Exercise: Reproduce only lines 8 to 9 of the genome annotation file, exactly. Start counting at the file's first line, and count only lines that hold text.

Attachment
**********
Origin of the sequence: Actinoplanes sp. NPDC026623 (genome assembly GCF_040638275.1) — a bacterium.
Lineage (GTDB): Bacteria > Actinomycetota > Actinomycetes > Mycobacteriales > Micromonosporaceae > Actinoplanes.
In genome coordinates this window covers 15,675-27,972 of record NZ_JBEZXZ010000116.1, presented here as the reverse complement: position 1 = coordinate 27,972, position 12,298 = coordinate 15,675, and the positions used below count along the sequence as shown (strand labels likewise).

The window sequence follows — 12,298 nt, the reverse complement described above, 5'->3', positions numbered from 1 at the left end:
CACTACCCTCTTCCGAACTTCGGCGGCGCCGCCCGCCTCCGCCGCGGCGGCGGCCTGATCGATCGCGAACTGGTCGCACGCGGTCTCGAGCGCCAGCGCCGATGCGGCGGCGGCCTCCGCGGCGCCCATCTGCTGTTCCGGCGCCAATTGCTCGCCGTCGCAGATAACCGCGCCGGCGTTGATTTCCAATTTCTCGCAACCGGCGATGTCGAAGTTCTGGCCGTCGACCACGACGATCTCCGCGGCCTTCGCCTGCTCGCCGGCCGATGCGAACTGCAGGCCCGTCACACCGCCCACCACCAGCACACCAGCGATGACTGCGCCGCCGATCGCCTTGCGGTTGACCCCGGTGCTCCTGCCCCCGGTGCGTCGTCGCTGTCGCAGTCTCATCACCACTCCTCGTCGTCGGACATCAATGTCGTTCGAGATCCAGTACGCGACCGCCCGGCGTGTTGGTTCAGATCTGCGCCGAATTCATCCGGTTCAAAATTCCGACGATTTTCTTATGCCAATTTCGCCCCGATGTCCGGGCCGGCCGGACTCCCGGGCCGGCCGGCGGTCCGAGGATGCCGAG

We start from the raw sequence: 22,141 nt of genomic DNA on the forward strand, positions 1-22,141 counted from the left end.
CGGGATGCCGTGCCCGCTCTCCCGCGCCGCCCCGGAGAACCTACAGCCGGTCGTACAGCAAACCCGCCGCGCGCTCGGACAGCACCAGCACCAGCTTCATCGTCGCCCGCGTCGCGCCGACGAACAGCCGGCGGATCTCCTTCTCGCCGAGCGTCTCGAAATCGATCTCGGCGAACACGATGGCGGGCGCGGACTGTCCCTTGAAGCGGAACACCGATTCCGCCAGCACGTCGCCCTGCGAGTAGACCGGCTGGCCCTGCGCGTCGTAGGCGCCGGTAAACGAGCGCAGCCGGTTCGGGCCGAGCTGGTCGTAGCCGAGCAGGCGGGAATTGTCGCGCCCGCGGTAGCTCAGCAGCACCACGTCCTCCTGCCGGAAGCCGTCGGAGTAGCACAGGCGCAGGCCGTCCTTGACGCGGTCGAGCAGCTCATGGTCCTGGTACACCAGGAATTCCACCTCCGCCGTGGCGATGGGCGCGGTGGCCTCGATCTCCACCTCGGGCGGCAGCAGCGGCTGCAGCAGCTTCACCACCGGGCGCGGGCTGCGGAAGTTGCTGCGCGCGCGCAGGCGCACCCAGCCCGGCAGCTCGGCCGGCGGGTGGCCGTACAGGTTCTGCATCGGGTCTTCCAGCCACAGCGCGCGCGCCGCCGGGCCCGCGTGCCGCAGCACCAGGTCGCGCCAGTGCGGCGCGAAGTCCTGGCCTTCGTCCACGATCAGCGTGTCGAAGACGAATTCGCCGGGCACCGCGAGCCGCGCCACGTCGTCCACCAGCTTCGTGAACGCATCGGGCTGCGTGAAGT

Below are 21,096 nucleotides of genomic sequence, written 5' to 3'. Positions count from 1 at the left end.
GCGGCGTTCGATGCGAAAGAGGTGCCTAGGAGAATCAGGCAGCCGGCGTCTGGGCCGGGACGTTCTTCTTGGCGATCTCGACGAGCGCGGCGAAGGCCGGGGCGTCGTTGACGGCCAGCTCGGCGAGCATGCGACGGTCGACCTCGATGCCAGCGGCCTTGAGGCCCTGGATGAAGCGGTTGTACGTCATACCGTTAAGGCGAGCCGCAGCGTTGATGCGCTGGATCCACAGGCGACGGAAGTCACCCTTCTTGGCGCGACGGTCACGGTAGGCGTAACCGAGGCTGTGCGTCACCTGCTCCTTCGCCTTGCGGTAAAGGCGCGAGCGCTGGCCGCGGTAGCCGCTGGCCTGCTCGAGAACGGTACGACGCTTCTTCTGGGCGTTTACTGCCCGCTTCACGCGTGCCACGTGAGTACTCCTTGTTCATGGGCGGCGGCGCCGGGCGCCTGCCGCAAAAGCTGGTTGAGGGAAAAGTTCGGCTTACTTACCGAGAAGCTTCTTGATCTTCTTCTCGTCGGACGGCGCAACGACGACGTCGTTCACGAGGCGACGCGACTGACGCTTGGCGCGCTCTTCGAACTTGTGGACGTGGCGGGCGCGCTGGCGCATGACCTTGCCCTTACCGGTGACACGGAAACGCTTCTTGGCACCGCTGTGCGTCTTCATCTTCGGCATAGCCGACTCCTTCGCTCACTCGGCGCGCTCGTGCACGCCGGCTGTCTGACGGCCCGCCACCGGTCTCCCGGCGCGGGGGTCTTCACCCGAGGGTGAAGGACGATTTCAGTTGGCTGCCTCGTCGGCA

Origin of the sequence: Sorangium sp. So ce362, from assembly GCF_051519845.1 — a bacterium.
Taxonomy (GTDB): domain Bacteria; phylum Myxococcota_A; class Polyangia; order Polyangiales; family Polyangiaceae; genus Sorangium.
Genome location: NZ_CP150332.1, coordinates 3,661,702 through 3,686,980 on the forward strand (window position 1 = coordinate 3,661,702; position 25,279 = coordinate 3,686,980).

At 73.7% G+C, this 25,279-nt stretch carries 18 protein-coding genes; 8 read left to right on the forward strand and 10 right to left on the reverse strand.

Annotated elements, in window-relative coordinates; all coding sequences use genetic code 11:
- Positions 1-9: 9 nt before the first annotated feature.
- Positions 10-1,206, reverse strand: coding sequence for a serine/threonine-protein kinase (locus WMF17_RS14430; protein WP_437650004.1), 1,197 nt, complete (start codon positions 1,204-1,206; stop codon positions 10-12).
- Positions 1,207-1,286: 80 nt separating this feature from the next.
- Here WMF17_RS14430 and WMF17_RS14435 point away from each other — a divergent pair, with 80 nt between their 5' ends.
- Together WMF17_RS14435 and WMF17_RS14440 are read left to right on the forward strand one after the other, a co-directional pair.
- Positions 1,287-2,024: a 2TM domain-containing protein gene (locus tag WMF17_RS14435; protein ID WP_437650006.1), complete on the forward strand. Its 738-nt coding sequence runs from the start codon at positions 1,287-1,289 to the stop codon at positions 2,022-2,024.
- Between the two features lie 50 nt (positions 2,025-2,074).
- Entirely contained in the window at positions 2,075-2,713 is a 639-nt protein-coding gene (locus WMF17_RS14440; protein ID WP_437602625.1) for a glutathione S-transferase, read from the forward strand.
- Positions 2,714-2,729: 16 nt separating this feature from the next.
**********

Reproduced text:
Below are 21,096 nucleotides of genomic sequence, written 5' to 3'. Positions count from 1 at the left end.
GCGGCGTTCGATGCGAAAGAGGTGCCTAGGAGAATCAGGCAGCCGGCGTCTGGGCCGGGACGTTCTTCTTGGCGATCTCGACGAGCGCGGCGAAGGCCGGGGCGTCGTTGACGGCCAGCTCGGCGAGCATGCGACGGTCGACCTCGATGCCAGCGGCCTTGAGGCCCTGGATGAAGCGGTTGTACGTCATACCGTTAAGGCGAGCCGCAGCGTTGATGCGCTGGATCCACAGGCGACGGAAGTCACCCTTCTTGGCGCGACGGTCACGGTAGGCGTAACCGAGGCTGTGCGTCACCTGCTCCTTCGCCTTGCGGTAAAGGCGCGAGCGCTGGCCGCGGTAGCCGCTGGCCTGCTCGAGAACGGTACGACGCTTCTTCTGGGCGTTTACTGCCCGCTTCACGCGTGCCACGTGAGTACTCCTTGTTCATGGGCGGCGGCGCCGGGCGCCTGCCGCAAAAGCTGGTTGAGGGAAAAGTTCGGCTTACTTACCGAGAAGCTTCTTGATCTTCTTCTCGTCGGACGGCGCAACGACGACGTCGTTCACGAGGCGACGCGACTGACGCTTGGCGCGCTCTTCGAACTTGTGGACGTGGCGGGCGCGCTGGCGCATGACCTTGCCCTTACCGGTGACACGGAAACGCTTCTTGGCACCGCTGTGCGTCTTCATCTTCGGCATAGCCGACTCCTTCGCTCACTCGGCGCGCTCGTGCACGCCGGCTGTCTGACGGCCCGCCACCGGTCTCCCGGCGCGGGGGTCTTCACCCGAGGGTGAAGGACGATTTCAGTTGGCTGCCTCGTCGGCA